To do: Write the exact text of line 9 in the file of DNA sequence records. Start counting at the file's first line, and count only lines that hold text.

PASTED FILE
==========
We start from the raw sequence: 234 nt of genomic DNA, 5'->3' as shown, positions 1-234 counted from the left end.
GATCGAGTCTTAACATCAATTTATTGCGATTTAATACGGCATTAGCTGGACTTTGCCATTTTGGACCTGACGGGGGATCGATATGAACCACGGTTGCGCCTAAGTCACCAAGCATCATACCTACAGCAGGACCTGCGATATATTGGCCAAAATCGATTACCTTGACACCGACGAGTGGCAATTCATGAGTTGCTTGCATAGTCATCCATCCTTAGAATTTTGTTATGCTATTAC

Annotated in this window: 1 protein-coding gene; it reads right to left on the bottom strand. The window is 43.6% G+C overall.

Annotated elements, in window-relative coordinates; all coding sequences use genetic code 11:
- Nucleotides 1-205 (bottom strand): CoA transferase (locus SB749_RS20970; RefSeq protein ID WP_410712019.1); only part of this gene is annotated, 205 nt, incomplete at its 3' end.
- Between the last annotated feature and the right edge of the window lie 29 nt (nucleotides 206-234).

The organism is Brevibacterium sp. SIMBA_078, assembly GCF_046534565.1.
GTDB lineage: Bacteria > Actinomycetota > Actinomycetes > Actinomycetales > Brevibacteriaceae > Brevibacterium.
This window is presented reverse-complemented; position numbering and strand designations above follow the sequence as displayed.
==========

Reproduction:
This window is presented reverse-complemented; position numbering and strand designations above follow the sequence as displayed.